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A Planting Date Study in Soybeans: What We've Learned so Far

Industry and University studies alike have heralded the benefit of planting soybeans early. Studies have shown that pushing the planting back date with the goal of having a larger leaf area to harvest more light at the point in July where they are just reaching R3 can help set additional bushels. We were curious about these findings in our environment and geographic conditions, so we set up a study to test these facts.

Project Setup

A location was selected on a dryland field north of Hamlin, KS. Four dates were selected, with the goal of planting soybeans every 2-3 weeks. The plot was set up to include four replications of each date, with two different varieties included in each stip. Figure 1 shows the plot layout. The varieties were selected (P31A22X and P40T84X) with varying maturity dates: 3.1 and 4.0. At planting, the soil temperature was measured in each main plot to determine planting conditions. Several weeks after the last planting date, stand counts were selected to determine final population. At harvest time, moisture samples, test weight, and yield were assessed with a weigh wagon. Grain quality images were also collected.

Figure 1: Plot Layout

Planting Dates

The four dates that were planted on were March 22nd, April 11th, May 7th, and May 22nd. On each date, four strips were planted with P31A22X in one side of the planter, and P40T84X in the other side. A population of 150k was planted. Final emerged population for each date was counted on June 6th. Stand counts ranged from 95k for the March 22nd date to 133k for the May 7th date. When analyzing these results statistically, we find that the populations for the two May dates were statistically the same. This means that although numerically they were 4k different in population, there was too much noise or variation in the results to truly say that they were actually different. The April 11th date was lower than the two May dates, and the March date was the lowest population off all the dates.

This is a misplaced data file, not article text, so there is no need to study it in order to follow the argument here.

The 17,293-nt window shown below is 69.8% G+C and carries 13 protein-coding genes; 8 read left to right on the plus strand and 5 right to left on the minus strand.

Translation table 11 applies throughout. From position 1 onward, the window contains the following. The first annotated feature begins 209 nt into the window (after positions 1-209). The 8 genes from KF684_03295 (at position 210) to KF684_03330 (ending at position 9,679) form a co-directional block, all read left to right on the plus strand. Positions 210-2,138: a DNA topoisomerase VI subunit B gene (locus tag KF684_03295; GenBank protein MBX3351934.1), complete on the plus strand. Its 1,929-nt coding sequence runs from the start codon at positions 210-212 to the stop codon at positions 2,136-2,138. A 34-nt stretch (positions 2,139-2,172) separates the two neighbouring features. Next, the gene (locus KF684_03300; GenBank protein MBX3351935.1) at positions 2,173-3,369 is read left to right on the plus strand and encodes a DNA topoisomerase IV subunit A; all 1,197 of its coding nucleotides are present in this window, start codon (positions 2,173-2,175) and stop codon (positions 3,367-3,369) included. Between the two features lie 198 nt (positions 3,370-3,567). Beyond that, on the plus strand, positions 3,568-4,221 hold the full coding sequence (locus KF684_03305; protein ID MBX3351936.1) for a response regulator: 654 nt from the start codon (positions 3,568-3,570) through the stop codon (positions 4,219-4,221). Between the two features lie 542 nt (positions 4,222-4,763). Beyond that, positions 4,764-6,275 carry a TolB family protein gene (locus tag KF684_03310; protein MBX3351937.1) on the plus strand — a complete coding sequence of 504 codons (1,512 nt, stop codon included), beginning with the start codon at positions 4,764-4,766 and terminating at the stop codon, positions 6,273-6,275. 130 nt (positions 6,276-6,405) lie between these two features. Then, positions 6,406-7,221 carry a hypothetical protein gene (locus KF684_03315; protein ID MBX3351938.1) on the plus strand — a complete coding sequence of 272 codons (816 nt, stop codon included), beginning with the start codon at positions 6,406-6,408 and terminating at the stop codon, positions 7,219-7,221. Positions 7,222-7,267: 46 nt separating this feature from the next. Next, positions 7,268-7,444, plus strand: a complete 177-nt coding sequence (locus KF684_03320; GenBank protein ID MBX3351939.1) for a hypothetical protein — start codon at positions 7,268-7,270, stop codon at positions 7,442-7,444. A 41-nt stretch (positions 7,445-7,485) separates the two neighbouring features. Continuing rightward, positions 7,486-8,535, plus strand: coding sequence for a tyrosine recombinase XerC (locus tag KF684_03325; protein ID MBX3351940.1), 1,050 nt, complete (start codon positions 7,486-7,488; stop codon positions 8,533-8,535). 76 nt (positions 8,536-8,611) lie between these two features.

*Values with the same letter are not significantly different at a 90% confidence level.

Similarly, the soil temperature at each planting date was collected. These results show that the March 22nd date had the coldest soil conditions at 44 degrees, April 11th warmer at 47 degrees and the May 7th and May 22nd dates the warmest at 69 degrees.

After Planting

So what factors affected these plants after planting? This really depended on planting dates. The first two dates underwent several snowfalls as well as some extended cool conditions all throughout April. The later two dates did not have the same level of coldness and in fact had an unseasonably warm May to emerge in. Throughout the growing season, the crop experienced a very dry summer with ratings as D1 (moderate drought) and D2 (severe drought). No excessive levels of disease were noticeable throughout the growing season. A foliar fungicide was applied uniformly to the plot on August 9th to treat any disease present and to help with overall crop health.



Results for the planting date study indicated that the highest yielding planting date was the May 22nd date. The May 7th date was the next highest yielding. The April 11th and March 22nd dates both yielded similarly and the lowest of all the dates.

*Values with the same letter are not significantly different at a 90% confidence level.

Moisture and Test Weight

Overall, the moisture amongst planting dates was the same, ranging from 11.2-11.4%. The test weight however varied between dates. The May 22nd date had the heaviest test weight, and the March and April dates the lightest test weights. This is likely affected by the differences we saw between varieties and dates for amount of purple seed stain. The early planted soybeans had more purple seed stain which did affect their test weight and overall quality. Additionally, P31A22X also appeared to have more purple seed stain than P40T84X.

*Values with the same letter are not significantly different at a 90% confidence level.

Images showing seed quality at harvest for P31A22 (top) and P40T84 (bottom) for each planting date evaluated.


There was a yield difference between the two varieties. The P31A22X yielded 4.4 bushels less than the P40T84X at 58.9 bushels per acre. The P40T84X yielded 63.3 bushels per acre. This was independent of planting date.

Marginal Net Return